Sunday, June 23, 2013

Mysterious Grace




I sat with a friend over tea this week - both of us reflecting on God's sovereignty in our journeys.  We discussed the grace of many joys in the journey and the crooks in the path.  But the mystery that drew our hearts together was the grace of pain in our lives.




We are apt to say a resolute, "God is good!" when our prayers are answered according to how we have prayed.  We are apt to give thanks when all is going swimmingly.  But what about when "tragedy" falls from heaven into our hands?  What about an answer to prayers that brings our human hearts grief and pain?  What about the removal of a gift, talent, resource, person, or something good in our lives?  Are we actually grateful FOR the tragedy itself?  Is God praiseworthy then?


I don't see too many of us announcing, "My dad died today, God is good!"  Maybe that seems harsh and uncompassionate.  For the pain associated with grief doesn't move us to respond with immediate joy.  Nor should it.  I guess that's why the Bible says, "Joy comes in the morning," meaning, there is a time period called "night."  And some nights are longer and darker than others.

However, my question remains, if God is good (all the time), if He is governing all the world He created with mere breath of words and thoughts, if He is ordaining everything in our lives, then, is all He does, for our joy and initial pain, a Grace?

I look back at many, many sad circumstances in my past and see the graces that have flowed out of them.



I see the beautiful fruit and flowers that have bloomed 
out of the dung pile. 


I see the new growth out of the ashes, the joy of babies born after arduous labor, the green after the rain - nature itself is filled with word pictures of life because of death, 
beauty from disaster.  

 

These are recognizable and awesome to us.  They point to the utter sovereignty of a good God reigning over a fallen and diseased world of sin.  God is so redemptive, therefore, Gracious.


So perhaps what we wrestle with, then, is not that God isn't redemptive and good, but the juxtaposition of His goodness with our pain when sojourning on His crooked path.  When He sends disease, discomfort, death, destruction, discipline - with what lens do we perceive the circumstance?  Do we say, "well, God ALLOWED it to happen"?  But, doesn't that imply that He could stop it but didn't?  Or perhaps, He isn't caring enough to stop it?  Or, He isn't sovereign enough to stop it?  Or, maybe I haven't been obedient enough so He is punishing me by not stopping it, or by not giving me my request?

If I believe God is sovereignly hand-picking my circumstances, then, the buck stops with Him.  Because He chose to grace me with this trial, will I keep Him at arms length because He's scary? Or will I count it all joy, knowing that the testing of my faith produces endurance?  Will I embrace the fact that He is Creator God, Lover of my soul, Weaver of me in my mother's womb, Author of each day of my life before there was one of them?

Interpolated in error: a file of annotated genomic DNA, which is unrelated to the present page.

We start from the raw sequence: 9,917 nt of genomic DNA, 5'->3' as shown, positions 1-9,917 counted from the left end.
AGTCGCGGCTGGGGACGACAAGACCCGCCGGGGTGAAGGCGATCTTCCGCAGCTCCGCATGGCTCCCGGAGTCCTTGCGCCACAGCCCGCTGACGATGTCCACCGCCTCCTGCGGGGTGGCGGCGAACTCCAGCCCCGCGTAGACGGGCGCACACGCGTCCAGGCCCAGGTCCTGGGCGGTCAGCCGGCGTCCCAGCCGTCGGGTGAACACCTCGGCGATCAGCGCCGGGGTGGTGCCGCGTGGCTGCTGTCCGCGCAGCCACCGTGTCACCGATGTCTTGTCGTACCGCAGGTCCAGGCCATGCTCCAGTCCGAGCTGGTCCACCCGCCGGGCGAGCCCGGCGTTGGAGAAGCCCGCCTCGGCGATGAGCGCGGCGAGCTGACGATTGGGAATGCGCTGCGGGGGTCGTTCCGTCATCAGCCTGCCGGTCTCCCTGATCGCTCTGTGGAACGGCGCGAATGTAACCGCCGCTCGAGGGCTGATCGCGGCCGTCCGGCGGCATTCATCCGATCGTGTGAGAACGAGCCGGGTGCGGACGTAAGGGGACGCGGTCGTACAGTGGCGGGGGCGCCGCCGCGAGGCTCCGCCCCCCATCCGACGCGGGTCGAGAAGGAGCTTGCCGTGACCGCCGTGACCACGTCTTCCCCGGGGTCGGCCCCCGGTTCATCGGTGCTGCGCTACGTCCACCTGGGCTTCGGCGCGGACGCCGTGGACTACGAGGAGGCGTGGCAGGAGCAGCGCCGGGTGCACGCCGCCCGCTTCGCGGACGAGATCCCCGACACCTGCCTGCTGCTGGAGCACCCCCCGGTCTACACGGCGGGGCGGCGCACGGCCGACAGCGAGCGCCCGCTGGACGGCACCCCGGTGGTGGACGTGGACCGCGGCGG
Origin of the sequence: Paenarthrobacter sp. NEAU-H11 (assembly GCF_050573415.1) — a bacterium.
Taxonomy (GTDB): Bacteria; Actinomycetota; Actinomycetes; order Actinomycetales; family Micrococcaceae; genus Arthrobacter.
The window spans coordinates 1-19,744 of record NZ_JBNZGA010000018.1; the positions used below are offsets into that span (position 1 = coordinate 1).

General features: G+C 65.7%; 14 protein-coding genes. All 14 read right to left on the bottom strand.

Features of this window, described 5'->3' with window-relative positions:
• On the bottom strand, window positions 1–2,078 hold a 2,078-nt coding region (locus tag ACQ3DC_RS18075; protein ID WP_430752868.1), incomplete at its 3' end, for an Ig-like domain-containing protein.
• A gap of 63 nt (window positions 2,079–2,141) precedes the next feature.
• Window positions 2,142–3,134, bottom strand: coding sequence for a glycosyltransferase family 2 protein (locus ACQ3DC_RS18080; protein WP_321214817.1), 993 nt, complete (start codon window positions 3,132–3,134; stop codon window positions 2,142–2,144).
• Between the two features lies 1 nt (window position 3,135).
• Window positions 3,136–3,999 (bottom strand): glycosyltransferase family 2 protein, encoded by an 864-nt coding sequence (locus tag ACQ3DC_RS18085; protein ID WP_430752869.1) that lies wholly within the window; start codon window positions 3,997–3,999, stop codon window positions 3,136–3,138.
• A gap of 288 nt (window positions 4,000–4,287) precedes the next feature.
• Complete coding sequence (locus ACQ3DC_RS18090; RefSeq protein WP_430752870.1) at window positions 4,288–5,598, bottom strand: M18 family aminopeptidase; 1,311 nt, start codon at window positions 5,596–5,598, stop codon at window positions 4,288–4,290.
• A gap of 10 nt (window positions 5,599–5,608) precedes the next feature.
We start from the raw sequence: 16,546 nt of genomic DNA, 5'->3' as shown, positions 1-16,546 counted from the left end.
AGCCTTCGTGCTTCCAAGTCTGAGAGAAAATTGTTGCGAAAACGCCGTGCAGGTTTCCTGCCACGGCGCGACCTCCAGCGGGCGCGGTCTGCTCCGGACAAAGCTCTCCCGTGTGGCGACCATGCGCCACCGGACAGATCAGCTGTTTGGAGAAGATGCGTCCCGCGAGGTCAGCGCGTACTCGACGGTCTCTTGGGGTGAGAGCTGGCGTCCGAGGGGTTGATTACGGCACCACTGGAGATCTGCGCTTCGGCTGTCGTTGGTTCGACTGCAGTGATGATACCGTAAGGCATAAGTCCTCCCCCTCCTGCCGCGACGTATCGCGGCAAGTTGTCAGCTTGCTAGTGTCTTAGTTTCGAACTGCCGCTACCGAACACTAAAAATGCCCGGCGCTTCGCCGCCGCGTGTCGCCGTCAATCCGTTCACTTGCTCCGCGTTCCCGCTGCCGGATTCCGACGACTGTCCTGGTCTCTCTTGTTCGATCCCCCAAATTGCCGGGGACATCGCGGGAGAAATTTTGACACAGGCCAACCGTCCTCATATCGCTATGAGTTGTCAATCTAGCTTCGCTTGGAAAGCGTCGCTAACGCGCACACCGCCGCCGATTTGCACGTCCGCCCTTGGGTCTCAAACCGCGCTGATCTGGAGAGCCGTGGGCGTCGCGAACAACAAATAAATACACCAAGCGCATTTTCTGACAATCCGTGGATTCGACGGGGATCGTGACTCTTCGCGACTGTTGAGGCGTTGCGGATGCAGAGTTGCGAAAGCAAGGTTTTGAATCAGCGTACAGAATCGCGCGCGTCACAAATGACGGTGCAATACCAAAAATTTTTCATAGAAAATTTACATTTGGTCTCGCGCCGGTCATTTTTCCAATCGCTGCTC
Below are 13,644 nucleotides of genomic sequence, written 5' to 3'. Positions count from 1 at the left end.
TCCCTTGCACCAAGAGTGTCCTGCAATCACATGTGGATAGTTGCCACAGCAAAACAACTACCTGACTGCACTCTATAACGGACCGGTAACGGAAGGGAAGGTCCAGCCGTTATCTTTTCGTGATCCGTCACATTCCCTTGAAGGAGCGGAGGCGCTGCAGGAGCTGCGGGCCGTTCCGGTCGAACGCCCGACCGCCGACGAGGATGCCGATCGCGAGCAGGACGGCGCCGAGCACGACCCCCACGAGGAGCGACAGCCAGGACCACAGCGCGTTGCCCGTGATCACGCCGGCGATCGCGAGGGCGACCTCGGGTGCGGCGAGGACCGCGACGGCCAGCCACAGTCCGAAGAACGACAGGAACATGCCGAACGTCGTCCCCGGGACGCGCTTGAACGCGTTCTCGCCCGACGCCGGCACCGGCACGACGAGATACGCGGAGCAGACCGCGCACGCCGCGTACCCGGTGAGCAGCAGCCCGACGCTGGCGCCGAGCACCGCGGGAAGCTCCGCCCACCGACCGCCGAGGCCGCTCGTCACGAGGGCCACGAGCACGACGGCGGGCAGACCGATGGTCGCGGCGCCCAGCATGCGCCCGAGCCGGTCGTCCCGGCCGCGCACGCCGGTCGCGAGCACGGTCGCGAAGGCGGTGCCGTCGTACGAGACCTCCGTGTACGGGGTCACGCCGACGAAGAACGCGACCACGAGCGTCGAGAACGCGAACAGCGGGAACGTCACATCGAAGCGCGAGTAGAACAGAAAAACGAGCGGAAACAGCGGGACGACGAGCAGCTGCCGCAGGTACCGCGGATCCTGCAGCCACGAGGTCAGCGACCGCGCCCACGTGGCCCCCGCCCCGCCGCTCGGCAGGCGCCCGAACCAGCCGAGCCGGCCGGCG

This leads me to ponder the mystery of Grace:  God ordains all circumstances AND He is good.  And Grace is painful.  Grace points to my sin and Grace points me to the Cross.  And all of this points back to original sin:  Satan wanting to be God and wanting to be worshiped and glorified as the Highest Being.  This is the sin of fallen earth; the sin that darkens every cell of my being: self-worship and wanting to govern my life according to my plan.


So, it is a GRACE that God deeply wounds us, binds our wounds, sets us on a new path, puts our feet in a large place and saves us from self-worship and utter spiritual destruction.

Grace.  All is Grace:  gain AND loss; joy AND mourning; health AND disease; life AND death.

When we open our hands and receive His graces willingly, perhaps that's when we can post the "God is good" sign, right away, in the midst of the initial shock and pain, regardless of what He brings. Soli Deo Gloria.


God Works in a Mysterious Way
    God moves in a mysterious way
    His wonders to perform;
    He plants His footsteps in the sea
    And rides upon the storm. 


    Deep in unfathomable mines
    Of never failing skill
    He treasures up His bright designs
    And works His sov’reign will.


    Ye fearful saints, fresh courage take;
    The clouds ye so much dread
    Are big with mercy and shall break
    In blessings on your head.


    Judge not the Lord by feeble sense,
    But trust Him for His grace;
    Behind a frowning providence
    He hides a smiling face.



    His purposes will ripen fast,
    Unfolding every hour;
    The bud may have a bitter taste,
    But sweet will be the flow’r.

     Blind unbelief is sure to err
    And scan His work in vain;
    God is His own interpreter,
    And He will make it plain.


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